Primary Mirror: The primary mirror is composed of 91 segments, each hexagonal in shape and 1 meter across the flats. They form a large spherical surface having a radius of curvature of 26.164 meters. Each segment is positioned under computer control to yield a complete primary mirror 11 meters in diameter with an area of 77.6 square meters. All the segments are supported on a steel mirror support truss which is kinematically mounted on the telescope structure.
Optical Design: The spherical figure of the large primary mirror is a major reason for the lower cost of the HET. The resultant spherical aberration does have to be corrected. This is done with a four mirror system that allows good images over a 50 mm diameter (~2 inch) focal plane that images four-arc-minutes of sky.
Telescope Structure: The mirror resides within an overall telescope structure that is made of welded steel and weighs 60 tons. It rotates on air bearings around the complete 360-degree horizon. It is fixed in zenith angle at 35 degrees which along with the azimuth rotation allows it to access declinations from -10o 20' to +71o 40'(about 70% of what a general purpose telescope at the same site would normally achieve).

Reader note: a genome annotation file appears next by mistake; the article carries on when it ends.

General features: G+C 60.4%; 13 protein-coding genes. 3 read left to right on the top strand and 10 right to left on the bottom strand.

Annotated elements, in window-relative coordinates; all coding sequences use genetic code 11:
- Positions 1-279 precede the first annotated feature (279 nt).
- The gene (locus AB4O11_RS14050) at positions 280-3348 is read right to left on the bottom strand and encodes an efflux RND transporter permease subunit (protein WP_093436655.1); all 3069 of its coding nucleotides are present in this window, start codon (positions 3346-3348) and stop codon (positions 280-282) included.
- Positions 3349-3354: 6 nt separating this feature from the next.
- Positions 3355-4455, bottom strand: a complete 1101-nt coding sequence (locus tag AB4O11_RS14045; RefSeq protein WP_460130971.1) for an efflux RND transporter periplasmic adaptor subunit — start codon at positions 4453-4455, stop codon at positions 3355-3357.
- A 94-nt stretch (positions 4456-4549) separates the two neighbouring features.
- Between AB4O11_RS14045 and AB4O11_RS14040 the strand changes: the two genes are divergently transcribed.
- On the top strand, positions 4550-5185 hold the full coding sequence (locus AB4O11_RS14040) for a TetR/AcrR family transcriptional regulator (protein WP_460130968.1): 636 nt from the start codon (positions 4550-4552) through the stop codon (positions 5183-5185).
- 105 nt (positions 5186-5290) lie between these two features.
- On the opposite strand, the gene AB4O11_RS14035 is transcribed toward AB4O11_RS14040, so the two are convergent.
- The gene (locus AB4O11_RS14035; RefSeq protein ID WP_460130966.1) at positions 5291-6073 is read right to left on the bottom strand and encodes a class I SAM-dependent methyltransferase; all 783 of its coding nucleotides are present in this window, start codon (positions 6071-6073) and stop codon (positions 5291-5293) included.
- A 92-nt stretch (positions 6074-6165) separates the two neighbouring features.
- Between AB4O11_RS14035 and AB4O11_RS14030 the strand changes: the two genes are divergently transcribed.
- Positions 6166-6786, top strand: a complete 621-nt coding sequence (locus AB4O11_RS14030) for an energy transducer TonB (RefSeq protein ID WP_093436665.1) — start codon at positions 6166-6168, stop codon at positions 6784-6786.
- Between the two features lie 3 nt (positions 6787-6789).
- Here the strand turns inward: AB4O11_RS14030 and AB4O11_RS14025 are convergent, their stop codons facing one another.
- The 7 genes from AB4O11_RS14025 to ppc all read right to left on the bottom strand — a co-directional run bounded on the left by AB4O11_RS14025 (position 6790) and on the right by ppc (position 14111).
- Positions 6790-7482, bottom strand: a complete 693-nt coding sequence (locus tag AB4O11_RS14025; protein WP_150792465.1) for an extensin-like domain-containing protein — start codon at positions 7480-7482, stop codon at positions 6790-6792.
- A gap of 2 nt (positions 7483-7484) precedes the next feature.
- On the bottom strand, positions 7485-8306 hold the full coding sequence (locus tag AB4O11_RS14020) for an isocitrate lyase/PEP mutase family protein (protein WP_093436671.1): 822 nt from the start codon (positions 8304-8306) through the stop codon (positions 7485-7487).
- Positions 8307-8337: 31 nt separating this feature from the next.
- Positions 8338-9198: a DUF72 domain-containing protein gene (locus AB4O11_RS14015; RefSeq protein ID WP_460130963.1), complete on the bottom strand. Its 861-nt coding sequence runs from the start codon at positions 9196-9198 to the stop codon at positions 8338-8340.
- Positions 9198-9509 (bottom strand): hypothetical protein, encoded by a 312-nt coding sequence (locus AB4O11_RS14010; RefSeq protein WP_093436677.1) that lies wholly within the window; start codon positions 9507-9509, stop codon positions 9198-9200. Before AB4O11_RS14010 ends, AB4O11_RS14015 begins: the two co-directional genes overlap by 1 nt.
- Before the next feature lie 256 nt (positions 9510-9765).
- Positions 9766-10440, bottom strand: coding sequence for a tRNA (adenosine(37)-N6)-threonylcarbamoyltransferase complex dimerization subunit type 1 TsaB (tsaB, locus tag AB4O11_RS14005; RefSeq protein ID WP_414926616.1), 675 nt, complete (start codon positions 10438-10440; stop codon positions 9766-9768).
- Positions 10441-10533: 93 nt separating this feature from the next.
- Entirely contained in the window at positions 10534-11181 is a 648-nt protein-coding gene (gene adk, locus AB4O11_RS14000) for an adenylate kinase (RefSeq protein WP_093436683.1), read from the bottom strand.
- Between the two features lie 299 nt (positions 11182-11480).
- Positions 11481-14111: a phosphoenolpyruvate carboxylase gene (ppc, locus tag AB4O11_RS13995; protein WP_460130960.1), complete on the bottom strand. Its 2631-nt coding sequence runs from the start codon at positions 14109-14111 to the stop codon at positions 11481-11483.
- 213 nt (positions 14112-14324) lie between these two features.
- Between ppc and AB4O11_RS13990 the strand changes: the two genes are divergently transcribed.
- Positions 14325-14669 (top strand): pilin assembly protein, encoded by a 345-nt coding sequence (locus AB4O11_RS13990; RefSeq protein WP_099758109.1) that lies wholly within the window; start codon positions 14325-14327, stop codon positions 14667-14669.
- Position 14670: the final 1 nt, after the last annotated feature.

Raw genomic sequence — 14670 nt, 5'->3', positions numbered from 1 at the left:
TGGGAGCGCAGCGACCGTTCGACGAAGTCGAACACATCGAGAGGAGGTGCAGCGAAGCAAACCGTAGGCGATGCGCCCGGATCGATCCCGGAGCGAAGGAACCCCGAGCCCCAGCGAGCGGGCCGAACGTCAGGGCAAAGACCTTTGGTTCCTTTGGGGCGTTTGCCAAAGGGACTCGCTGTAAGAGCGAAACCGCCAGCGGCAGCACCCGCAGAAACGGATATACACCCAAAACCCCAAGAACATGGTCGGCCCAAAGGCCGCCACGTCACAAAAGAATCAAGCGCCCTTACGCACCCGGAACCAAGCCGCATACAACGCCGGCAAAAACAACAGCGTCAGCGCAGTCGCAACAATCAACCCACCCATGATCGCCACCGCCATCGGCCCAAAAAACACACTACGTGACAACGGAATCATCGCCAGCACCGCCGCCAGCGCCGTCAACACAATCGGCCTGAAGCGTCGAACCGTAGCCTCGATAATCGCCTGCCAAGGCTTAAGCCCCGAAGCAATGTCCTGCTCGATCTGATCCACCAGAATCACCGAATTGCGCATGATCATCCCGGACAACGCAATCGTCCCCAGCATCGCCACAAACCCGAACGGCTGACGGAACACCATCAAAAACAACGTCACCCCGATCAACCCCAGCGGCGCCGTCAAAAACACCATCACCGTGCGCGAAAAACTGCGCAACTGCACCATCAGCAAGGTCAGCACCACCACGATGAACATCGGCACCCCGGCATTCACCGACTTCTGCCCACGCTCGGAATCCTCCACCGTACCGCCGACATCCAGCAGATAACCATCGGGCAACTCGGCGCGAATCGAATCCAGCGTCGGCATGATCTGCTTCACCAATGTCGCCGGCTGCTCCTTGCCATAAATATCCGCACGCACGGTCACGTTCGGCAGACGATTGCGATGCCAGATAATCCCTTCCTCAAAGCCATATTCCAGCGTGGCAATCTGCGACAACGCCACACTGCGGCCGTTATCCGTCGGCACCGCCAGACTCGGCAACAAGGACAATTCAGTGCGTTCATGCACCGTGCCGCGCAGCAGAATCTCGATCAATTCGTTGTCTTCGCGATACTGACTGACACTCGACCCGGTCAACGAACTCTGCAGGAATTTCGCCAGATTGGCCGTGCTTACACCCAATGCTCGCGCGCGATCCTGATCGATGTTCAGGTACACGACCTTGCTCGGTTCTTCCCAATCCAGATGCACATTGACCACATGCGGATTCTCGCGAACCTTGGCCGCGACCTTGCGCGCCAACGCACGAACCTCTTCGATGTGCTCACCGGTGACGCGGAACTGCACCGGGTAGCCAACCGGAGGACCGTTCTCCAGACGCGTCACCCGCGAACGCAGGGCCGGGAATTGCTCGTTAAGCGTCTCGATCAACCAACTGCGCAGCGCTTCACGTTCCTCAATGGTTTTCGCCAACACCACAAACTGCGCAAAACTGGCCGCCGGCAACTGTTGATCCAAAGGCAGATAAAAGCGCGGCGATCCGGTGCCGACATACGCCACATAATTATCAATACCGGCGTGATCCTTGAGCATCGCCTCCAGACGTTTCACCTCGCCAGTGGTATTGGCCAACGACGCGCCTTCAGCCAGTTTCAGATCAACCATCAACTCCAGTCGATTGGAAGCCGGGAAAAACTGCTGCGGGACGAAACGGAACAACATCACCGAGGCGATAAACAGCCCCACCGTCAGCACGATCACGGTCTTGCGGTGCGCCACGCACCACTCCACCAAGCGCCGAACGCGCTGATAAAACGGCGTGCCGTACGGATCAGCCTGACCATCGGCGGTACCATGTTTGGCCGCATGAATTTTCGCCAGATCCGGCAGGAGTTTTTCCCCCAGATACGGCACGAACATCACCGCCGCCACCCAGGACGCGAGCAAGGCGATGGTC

Tracking: The HET is a tilted optical Arecibo type telescope, which means that tracking of astronomical targets is achieved through moving a tracker optical package, which contains spherical aberration correction optics and instrument feeds, rather than the whole telescope. Tracking time across the 12o focal surface ranges from 0.75 hr. at the equator to 2.5 hr. at the north declination limit.
Enclosure and Facility: The HET is housed in a spherical dome 85 feet in diameter and standing 100 feet above the ground. A 2500-square-foot building houses maintenance and service equipment and the telescope control room. A 90-foot tower contains an interferometer at the primary mirror center of curvature which is used to align all the segments in both piston and tilt.